Candidates for office in 2017 | Inside Politics

Three seats on the Federal Way City Council will be up for election this year, and they could be fun to watch! The majority of the current council is a very conservative group and could attract a wide range of candidates.

The prospects for reasonable debate are many, as the issues confronting the city have different points of view. The recent tax and fee increases to hire nine police officers will generate some debate as the crime statistics don’t support the need and the council hasn’t fully decided how to pay for them in the current two-year budget. The budget that follows in 2019-20 will also require additional taxes to sustain the funding. There are also differences on how to respond to the homeless problem, the Weyerhaeuser property fiasco and a moratorium on apartments. Is the community message really one that says we don’t want homeless people and we don’t want poor people who need apartments?

In a city where a majority of the school district’s students are minority and over half are on the National School Lunch Program, some residents question whether there may be an undercurrent of racial divide in some city policies.

There are also many questions about city priorities, which will be replayed as the Performing Arts and Events Center is formally opened. This mayor and City Council will be held accountable or reap the elective benefits. A question from the public continues to be: At $32 million dollars, was this really the highest priority for city taxpayers over the last four years? If your highest priority was police, then remember the new officers won’t be paid for until 2019-20, and then with new taxes. Or did you have a different set of priorities?

City Council seats currently held by Jeanne Burbidge, Martin Moore and Bob Celski, who was appointed to the seat held by Kelly Maloney after she resigned, will be up for election. Burbidge is not expected to run. Moore has already announced he is running and has contacted potential candidates to try and discourage them from running against him. Celski is expected to run and will have a busy year as he and his wife are also serving as co-chairs of Mayor Jim Ferrell’s re-election campaign.

There is always more interest by candidates in a vacant seat rather than taking on an incumbent. Sharry Edwards announced her candidacy last week for the position held by Burbidge. Edwards is a nurse and has been honored by the Mirror for her efforts in helping the homeless. Edwards had planned to run for the state legislature last year but stepped aside so Kristine Reeves could run. Reeves won the seat for the Democrats. While some in the community have thought that former-state Rep. and City Council member Linda Kochmar might be planning a run for mayor, the latest rumors have her considering a campaign to return to the council. That may be why Edwards announced early — to try and discourage Kochmar or others from running for the same seat.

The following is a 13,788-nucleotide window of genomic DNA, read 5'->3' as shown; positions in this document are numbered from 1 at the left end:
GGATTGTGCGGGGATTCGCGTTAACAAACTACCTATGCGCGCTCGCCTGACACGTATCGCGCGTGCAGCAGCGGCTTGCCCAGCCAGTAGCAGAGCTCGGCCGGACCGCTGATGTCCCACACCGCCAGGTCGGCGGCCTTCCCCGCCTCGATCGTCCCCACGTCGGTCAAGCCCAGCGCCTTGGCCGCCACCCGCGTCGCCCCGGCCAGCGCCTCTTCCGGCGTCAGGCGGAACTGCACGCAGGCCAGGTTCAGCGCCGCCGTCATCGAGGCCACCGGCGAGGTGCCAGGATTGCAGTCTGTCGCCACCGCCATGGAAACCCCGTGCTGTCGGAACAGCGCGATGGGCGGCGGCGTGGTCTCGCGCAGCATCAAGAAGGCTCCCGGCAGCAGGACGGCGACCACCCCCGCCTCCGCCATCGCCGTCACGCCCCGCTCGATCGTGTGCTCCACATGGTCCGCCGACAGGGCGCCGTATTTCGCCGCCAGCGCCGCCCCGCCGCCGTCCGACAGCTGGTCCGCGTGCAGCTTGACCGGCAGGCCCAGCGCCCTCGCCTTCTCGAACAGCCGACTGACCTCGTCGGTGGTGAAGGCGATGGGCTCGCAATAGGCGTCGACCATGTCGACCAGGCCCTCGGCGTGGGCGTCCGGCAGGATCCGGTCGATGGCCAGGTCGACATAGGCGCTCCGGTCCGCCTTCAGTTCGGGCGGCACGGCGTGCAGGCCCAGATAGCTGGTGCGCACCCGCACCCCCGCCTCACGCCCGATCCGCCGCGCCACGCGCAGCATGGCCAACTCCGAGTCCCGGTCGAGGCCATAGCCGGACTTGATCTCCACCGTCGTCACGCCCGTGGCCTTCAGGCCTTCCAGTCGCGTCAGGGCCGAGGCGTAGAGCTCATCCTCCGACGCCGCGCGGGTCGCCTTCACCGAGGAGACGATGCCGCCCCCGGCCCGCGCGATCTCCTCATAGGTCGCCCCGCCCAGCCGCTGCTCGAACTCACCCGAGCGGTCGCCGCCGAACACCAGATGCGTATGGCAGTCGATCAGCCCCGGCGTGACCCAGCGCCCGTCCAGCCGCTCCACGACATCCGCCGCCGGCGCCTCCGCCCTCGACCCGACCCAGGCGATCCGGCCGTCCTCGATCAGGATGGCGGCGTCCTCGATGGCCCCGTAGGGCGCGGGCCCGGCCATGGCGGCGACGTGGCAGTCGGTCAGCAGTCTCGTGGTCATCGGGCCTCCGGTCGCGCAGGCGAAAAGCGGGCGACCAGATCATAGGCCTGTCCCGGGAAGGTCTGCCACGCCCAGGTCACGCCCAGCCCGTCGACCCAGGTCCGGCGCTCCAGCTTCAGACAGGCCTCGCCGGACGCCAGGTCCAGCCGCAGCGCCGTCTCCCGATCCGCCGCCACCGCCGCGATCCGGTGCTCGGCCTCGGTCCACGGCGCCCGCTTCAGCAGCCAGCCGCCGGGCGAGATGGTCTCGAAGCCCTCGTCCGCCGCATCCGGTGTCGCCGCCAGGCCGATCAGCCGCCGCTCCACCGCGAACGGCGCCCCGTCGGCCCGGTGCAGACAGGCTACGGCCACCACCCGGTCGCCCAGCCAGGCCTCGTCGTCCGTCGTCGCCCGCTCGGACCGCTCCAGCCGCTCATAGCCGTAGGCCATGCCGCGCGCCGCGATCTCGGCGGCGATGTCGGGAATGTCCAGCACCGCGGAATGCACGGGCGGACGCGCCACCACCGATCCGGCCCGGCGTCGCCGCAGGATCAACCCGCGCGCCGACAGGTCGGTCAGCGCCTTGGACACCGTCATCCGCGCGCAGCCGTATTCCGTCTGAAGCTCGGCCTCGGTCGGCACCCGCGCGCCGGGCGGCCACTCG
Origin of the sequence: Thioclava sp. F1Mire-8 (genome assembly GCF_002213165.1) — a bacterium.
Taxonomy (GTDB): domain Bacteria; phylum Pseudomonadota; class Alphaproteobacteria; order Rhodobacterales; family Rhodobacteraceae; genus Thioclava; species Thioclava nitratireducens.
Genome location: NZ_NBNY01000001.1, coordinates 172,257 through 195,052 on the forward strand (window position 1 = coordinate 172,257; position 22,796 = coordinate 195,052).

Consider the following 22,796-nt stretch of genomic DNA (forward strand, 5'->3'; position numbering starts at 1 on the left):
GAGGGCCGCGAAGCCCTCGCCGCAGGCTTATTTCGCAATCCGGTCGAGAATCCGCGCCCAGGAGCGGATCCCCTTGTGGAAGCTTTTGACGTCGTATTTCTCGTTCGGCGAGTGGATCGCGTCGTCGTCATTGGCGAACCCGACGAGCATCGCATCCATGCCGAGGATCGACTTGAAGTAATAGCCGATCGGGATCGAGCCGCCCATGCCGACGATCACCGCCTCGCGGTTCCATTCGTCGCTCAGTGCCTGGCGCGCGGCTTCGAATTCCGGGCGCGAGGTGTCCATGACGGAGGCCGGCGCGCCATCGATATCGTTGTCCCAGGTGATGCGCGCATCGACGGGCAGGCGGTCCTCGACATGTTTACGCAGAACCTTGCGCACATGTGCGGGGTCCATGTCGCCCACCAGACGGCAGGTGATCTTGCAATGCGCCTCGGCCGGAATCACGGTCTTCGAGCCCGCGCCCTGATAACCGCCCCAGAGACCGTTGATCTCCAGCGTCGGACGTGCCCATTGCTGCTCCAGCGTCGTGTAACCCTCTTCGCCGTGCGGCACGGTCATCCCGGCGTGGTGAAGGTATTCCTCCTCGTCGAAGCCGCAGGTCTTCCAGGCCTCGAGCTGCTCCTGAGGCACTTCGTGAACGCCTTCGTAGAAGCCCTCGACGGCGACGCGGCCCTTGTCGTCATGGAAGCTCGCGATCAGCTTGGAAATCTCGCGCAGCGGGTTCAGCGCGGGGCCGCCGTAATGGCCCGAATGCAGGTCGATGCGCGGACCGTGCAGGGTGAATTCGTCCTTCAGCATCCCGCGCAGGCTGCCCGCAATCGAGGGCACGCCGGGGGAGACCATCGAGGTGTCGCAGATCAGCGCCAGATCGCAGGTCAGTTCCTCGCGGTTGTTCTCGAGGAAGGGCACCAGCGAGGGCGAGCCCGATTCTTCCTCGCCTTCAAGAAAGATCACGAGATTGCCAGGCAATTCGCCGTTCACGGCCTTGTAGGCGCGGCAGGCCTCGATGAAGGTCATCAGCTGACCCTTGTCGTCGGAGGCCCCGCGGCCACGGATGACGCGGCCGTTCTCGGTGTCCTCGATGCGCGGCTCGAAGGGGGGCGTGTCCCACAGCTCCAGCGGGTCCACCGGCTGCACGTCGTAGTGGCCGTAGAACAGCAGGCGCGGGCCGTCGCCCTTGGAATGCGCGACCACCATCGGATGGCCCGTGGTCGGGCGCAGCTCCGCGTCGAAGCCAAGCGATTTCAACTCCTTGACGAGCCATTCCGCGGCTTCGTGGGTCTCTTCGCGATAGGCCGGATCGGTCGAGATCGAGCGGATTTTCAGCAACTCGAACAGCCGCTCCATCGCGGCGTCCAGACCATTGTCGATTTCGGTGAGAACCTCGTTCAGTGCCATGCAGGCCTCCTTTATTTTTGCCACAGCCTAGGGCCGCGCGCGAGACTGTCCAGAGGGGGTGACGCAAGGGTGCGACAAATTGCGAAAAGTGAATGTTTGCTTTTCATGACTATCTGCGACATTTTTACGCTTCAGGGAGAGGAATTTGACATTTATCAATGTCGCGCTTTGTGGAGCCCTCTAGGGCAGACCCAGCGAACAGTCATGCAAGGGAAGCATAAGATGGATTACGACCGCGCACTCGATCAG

Roger Flygare also announced he is running but has not identified which position. He is thought to be eyeing Burbidge’s position No. 4, as well. If so, that would put two Democrats in the same race. Flygare is also running for chair of the state Democratic party, which will be decided late this month. Flygare had withdrawn from the council appointment process likely knowing that Celski had the votes. Flygare is a local businessman and has previously run unsuccessfully for the state legislature, City Council and South King Fire and Rescue Board of Commissioners.

While everything is still in the speculative stage, several other names are being discussed as possible candidates. They include Julie Hiller, who was a late entrant two years ago and ran a good but losing race to Mark Koppang; Randall Smith, who ran unsuccessfully for the Lakehaven Water and Sewer District Board of Commissioners; along with Mark Talbert and Hope Elder, who were both candidates for appointment to the vacant council seat.

Celski, as an appointed incumbent and former council member, would appear to be a formidable candidate. He may be, but, he hasn’t run for office in several years. His conservative views might be enough to attract a more moderate candidate. The same might be true of Moore. A seasoned candidate could give either a good race.

With the conservative Republican-leaning views by the council majority, it isn’t surprising that several Democrats, in addition to Edwards and Flygare, are among those considering the race, including Smith, Talbert and Elder. Hiller and another possible candidate, Diana Noble–Gulliford, are more Republican. It would be awkward for them to run against Moore or Celski, however. Council positions are nonpartisan, but political affiliation plays a significant role in establishing a candidate’s base of support.

Another candidate from the appointment pool to watch is Greg Baruso. He has run before and would profit by that experience were he to get into one of the races.

An interesting candidate would be Sofia Mayo, who was impressive in the council appointment process, but she is new to the political scene and not well known.

The rest of the announcements should be made in the next few weeks as would-be candidates line up endorsements.

Federal Way resident Bob Roegner is a former mayor of Auburn and a retired government official. He can be contacted at

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